While Kahneman’s book, and his research, has been influential in psychology and economics in helping us understand the fallibility of human reasoning and decision making, we think his emphasis on the fallibility of System 1 overlooks the important adaptive value of System 1 for creative thought and imagination. System 1 is a broad system, comprising evolutionary adaptive tendencies, domain-specific expertise acquired during an individual’s learning lifetime, episodic memories, gut feelings, and implicit learning capacities. Reflecting the diversity of System 1 processes, there are many different dual-process theories, and different theorists emphasize different aspects of System 1. While it’s certainly true that there are moments where our inability to use System 2 to override System 1 can lead to errors in reasoning and decision making, we also think there are crucial moments when one can fail to use System 1 to override System 2!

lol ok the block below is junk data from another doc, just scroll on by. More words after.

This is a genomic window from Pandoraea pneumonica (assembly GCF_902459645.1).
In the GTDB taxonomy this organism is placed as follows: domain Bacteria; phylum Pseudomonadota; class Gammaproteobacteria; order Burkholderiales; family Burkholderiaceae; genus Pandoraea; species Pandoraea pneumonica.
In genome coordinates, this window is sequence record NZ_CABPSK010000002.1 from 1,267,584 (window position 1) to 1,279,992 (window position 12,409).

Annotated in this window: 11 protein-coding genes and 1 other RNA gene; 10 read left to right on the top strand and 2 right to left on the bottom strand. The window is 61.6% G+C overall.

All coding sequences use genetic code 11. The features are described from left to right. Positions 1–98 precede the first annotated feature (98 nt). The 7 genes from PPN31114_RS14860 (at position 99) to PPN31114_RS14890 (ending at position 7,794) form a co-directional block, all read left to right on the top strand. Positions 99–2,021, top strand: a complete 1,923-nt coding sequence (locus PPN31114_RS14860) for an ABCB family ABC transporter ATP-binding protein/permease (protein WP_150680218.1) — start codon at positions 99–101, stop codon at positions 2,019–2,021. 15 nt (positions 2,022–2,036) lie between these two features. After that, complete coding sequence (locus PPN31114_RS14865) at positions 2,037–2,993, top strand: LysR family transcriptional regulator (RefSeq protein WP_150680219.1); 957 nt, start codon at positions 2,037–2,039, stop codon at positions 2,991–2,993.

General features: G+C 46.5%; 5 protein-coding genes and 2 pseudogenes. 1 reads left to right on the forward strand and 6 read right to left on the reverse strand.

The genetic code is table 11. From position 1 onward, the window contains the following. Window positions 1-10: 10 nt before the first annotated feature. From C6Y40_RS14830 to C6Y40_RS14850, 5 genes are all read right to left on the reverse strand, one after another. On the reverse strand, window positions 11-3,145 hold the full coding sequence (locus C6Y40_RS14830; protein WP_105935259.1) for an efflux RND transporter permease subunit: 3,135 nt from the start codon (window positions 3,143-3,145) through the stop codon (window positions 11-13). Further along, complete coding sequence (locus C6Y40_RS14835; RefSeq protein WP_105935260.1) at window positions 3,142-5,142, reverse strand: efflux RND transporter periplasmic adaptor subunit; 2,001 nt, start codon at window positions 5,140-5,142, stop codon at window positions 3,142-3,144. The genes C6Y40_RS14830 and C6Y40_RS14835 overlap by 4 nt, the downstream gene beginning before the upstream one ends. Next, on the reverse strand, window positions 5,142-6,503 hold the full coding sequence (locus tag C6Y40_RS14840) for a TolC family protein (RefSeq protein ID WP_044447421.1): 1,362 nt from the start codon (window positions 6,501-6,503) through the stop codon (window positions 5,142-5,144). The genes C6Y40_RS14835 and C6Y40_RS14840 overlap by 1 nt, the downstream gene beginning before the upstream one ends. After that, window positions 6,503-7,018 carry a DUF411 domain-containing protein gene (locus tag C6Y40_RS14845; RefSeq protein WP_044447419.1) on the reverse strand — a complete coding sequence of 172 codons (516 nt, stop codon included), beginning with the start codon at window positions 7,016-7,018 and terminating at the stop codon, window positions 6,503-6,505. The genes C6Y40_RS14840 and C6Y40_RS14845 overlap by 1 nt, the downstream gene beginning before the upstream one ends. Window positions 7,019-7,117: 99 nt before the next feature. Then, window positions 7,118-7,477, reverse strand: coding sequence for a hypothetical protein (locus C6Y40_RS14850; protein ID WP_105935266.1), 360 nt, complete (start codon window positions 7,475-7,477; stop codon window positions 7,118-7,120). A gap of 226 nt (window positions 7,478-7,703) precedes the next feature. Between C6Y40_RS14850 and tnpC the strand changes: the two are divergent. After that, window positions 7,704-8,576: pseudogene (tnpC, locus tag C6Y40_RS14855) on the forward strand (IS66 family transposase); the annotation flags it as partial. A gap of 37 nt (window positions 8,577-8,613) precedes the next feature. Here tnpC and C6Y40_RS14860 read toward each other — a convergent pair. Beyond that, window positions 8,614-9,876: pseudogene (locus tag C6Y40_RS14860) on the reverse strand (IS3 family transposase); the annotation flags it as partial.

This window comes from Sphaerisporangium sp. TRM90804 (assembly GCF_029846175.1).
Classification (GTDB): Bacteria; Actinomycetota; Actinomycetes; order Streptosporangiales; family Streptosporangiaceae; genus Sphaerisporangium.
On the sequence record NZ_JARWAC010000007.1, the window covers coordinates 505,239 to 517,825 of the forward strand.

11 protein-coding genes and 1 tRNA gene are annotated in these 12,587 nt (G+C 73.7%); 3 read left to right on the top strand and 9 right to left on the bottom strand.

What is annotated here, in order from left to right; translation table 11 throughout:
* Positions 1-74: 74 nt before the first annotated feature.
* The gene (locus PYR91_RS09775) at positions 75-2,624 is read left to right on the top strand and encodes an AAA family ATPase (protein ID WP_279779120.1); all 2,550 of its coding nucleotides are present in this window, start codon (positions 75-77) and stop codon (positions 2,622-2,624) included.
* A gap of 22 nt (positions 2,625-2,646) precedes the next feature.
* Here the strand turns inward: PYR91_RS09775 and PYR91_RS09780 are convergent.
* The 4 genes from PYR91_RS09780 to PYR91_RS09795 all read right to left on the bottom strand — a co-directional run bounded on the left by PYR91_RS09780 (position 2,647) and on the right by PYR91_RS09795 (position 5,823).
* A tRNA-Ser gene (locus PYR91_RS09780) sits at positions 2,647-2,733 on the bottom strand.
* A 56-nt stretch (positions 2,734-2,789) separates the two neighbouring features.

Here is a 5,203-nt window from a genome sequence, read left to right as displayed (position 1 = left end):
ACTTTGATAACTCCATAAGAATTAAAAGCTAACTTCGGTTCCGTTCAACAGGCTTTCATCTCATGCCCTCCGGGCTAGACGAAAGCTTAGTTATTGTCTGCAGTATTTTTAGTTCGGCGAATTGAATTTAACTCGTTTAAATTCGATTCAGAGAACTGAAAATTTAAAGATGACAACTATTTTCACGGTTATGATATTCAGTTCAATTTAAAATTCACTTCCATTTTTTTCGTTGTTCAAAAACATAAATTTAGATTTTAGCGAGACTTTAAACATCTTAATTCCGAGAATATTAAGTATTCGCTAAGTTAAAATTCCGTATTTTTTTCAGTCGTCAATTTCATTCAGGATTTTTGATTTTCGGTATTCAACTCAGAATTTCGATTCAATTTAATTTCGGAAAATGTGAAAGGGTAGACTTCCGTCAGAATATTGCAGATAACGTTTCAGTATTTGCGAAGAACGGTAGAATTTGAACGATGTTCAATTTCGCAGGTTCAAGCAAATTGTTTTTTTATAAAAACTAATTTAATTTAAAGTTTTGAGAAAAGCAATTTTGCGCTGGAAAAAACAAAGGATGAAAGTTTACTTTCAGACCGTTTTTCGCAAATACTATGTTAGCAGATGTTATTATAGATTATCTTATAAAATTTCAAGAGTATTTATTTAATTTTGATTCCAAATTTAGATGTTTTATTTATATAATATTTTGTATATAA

In a hot-off-the press article in Journal of Personality, Paul Norris and Seymour Epstein (a highly influential dual-process theorist and originator of the cognitive-experiential self-theory), found that an experiential thinking style (System 1), but not a rational thinking style (System 2) was positively associated with performance measures of creativity, humor, aesthetic judgment, and intuition, as well as self-report measures of empathy and social popularity. A rational thinking style was associated some measures of adjustment, and both thinking styles were positively related to personal growth. Interestingly, what people reported about their own thinking style tended to agree with other people’s observations of their thinking style. As Norris and Epstein note,